Robert that “his manly bearing on that trying occasion made me feel
that he was a worthy son of a worthy father.” After Lincoln's funeral,
Robert, Mary and Tad boarded a train to Chicago.
lived in Chicago for the next 46 years, until 1911. He graduated
from the University of
early in his career in Chicago with the
Palace Car Company.
Law School (not the same University of Chicago that exists today) and
was admitted to the Illinois Bar in 1867. In 1868, he married Mary
Eunice Harlan and the couple had two daughters, Mary and Jesse, and one
son, Abraham Lincoln II or “Jack” who died in London in 1890 at age
1887, Jack had the honor of unveiling the statue of his famous
grandfather in Lincoln Park in Chicago that was made by the famous
sculptor Augustus St. Gaudens. A few months before the Great Chicago
Fire of October 1871, Robert’s home in Chicago was the scene of
another sad Lincoln funeral. His only remaining brother Tad had
died at the age of 18, likely from tuberculosis. Tad had recently
returned to America from Europe where he had been touring with his
was a successful corporate attorney during the rebuilding of Chicago in
the years after the fire. He went back to Washington in 1881 when
President James Garfield asked him to serve as Secretary of War.
When Garfield was assassinated, Lincoln stayed on to the end of the term
of President Chester Arthur. He went back to Chicago for four
years and then President Benjamin Harrison asked him to serve as the
U.S. Minister to England, also known as Ambassador to the Court of St.
James, from 1889 to 1893.
often was mentioned as a candidate for President or Vice President at
the Republican National Conventions of 1884 to 1892, but he never sought
nomination for either position. For reasons that aren’t
explained, at some point during his adult life he was made a member of
Delta Chi Fraternity.
the time Robert was 55 years old he had become counsel to the Pullman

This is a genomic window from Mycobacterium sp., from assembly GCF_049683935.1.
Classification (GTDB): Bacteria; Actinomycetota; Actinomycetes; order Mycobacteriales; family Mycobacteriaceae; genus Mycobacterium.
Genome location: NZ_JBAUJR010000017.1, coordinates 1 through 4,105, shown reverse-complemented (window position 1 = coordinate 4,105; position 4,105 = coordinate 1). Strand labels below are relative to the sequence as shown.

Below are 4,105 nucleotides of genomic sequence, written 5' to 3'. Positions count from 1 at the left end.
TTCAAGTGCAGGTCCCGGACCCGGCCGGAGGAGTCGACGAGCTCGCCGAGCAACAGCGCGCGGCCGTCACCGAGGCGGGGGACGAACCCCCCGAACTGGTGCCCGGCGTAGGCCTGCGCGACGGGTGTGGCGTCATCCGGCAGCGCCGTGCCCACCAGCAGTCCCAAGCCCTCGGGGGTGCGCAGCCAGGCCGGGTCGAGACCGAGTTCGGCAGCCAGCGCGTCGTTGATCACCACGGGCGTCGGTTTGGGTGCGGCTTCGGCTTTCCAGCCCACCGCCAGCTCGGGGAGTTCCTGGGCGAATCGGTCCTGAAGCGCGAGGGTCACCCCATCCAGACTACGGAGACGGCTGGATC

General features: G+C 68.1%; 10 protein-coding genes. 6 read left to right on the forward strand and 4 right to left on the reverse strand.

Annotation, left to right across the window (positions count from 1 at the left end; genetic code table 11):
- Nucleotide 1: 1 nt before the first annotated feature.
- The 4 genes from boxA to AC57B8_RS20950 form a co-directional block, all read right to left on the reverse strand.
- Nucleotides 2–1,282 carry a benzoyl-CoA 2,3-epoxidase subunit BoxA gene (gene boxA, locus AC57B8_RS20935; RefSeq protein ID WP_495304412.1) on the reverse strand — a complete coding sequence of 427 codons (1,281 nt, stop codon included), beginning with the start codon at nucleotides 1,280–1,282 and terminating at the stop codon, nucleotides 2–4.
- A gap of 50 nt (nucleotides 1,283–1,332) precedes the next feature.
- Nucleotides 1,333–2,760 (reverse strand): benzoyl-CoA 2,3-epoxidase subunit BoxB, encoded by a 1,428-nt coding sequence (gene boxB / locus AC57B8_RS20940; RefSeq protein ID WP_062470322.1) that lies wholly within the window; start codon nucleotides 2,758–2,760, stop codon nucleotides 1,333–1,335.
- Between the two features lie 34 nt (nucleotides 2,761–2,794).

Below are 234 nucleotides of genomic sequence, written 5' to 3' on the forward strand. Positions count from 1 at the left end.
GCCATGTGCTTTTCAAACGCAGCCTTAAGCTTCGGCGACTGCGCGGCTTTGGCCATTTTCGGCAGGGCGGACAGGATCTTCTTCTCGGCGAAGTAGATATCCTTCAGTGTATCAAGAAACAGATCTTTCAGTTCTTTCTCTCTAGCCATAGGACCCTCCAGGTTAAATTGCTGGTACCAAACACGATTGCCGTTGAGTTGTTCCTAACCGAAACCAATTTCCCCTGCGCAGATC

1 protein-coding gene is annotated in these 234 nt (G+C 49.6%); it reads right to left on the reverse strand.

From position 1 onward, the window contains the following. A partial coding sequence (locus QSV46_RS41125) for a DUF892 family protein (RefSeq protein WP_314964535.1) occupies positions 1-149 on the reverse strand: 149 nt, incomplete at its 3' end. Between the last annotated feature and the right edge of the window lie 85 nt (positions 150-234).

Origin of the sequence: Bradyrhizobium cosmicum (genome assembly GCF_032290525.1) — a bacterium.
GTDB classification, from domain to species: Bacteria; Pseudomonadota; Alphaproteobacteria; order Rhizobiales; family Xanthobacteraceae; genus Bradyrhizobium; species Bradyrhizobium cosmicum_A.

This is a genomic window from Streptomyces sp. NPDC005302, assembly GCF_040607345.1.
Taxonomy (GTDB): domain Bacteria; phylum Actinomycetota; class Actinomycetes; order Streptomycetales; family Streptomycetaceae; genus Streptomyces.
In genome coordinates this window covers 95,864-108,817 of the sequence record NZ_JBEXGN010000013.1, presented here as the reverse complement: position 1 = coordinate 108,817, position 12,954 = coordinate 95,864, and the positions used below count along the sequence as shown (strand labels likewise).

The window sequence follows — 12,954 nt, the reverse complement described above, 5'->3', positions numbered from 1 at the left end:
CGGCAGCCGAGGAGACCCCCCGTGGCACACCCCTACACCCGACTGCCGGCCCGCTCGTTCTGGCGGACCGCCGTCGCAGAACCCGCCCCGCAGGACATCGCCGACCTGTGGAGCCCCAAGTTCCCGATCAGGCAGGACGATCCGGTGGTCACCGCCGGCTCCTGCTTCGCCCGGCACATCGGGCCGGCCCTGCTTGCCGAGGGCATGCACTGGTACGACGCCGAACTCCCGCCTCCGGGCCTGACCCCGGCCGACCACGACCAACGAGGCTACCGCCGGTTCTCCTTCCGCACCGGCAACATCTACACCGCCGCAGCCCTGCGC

Palace Car company. Pullman was then building the best railroad
passenger cars, sleeper cars, and dining cars in the country.
Robert became acting president of the company in 1897 when George
Pullman died. And he was elected president in his own right in
(right), with U.S. President William Howard Taft (left)
Justice of the Supreme Court Warren G. Harding, in
at the dedication of the
Memorial, May 30, 1922.
travel being what it was at the turn of the 20th century,
Robert was a wealthy man by 1902. He
purchased several hundred acres near Manchester, Vermont to
build his dream summer estate called Hildene. He retired as
president of the Pullman Company in 1911 at age 69, but he remained as
of the Board until 1922.
the next decade, that included World War I, Robert’s professional life
was full with being Chairman of the Board of the Pullman Company.
He divided his time between Washington, DC in the fall and winter
months, visits to Chicago for business, and summers at Hildene in
last major public appearance on behalf of his family was May 30, 1922
when he joined President
Todd Lincoln, pictured on the
of TIME magazine less than four
before his death at age 83.
Harding, Chief Justice William Howard Taft and more than 50,000 people
at the dedication of the Lincoln Memorial.
was at Hildene on July 25, 1926 when he suffered a cerebral hemorrhage
and died at the age of 83.
His wife, Mary Harlan Lincoln, lived on until 1937. They are both
buried at Arlington National Cemetery. Hildene remained in the
Lincoln family until 1975. In 1984, President Lincoln’s last
descendant, his great grandson Robert Todd Lincoln Beckwith, died in New
Hampshire on Christmas Day. But before he died he made sure that
many family artifacts from President Lincoln and his grandfather Robert
Todd Lincoln were given to the Chicago Historical Society and the
Illinois Historical Society. Harvard
Dekes received a two-sided engraved DKE medal instead of a DKE pin.
Robert’s DKE medallion is not part of the collection of either